This school year, I’m teaching AP Statistics at my school here in Chengdu, China. I always enjoyed statistics and in the last few years I have gotten into R programming. So this year I was faced with the challenge of picking a calculator for my AP Stat class and also my IB math class and wondering if I should incorporate R. I read some good things about the TI nspire so I did some research and decided to go with the nspire. The students can use the nspire CX for testing in both AP Stat and IB Math.
I also want to teach my students some basics of the R programming language because I feel it’s important for them to know that the outside world uses statistical tools like R and SAS. R has a learning curve but in the context of AP Statistics, there are topics that R would help them to understand.
My goal this year is for the students to be proficient in the use of their TI nspire and also to know some basics of the R language. For descriptive statistics, we can use the Lattice package and ggplot2 to explore how to convey information in the best possible way. We will start with R’s base graphics package and move into ggplot2’s syntax to create histograms, boxplots, and scatterplots.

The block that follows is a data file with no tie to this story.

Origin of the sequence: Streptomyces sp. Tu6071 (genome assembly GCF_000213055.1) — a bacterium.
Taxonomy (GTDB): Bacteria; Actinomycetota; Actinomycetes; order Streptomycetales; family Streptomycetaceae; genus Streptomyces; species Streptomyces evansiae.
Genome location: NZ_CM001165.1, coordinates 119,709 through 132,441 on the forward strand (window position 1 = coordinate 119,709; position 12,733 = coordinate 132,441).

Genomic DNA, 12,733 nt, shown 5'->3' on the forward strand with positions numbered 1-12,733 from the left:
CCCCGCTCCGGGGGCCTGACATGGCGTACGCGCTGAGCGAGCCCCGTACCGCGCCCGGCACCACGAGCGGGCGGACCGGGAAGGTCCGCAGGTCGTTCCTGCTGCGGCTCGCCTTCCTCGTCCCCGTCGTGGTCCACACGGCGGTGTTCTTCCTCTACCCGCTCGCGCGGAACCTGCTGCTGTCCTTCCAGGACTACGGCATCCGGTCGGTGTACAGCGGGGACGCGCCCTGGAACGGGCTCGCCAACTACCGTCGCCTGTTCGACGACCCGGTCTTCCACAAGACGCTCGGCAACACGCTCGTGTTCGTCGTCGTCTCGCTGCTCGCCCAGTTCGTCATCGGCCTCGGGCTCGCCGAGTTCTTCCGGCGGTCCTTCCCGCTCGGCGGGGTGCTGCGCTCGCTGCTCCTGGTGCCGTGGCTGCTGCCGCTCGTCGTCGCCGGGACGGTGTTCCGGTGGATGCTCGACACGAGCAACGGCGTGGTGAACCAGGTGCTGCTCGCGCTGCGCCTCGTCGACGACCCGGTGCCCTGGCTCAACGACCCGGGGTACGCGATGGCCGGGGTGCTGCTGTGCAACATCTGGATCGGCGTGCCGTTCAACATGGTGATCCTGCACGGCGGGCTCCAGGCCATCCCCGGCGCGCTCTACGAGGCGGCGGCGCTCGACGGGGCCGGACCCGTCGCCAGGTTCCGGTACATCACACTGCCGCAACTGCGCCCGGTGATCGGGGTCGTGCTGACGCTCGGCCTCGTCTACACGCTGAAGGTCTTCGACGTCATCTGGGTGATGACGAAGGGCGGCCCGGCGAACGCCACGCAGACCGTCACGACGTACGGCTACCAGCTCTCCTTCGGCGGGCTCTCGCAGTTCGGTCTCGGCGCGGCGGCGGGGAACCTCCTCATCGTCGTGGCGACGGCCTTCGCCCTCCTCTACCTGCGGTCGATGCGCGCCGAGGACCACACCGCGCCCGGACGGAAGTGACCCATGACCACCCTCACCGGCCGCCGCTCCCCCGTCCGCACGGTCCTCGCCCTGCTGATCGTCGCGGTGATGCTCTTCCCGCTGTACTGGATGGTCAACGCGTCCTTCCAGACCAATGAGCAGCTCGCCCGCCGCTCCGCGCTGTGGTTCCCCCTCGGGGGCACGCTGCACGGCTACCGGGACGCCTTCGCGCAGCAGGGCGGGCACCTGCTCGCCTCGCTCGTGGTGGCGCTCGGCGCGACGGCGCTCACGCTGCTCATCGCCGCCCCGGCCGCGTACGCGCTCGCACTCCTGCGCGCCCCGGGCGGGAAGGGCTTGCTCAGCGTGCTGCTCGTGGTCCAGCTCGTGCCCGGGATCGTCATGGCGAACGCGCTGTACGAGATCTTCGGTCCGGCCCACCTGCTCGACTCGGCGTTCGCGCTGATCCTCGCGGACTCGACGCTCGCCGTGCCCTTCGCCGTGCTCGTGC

Last year I had some success using R in my Precalculus class when we evaluated large matrices. We used R to find the transpose and inverse of large matrices and to export the results using knitr. The students enjoyed working with R to solve some challenging problems and it also gave them time to play with different packages and explore manipulating data with the code. By the end of last year, they were good at analyzing large matrices and doing independent study on different techniques to optimize their code.
I have my work cut out for me this year. I want to find that middle ground where my students not only learn the basics of descriptive and inferential statistics using the TI nspire, but to also explore the R programming language and tap into the wealth of knowledge in just about any area of interest they may have.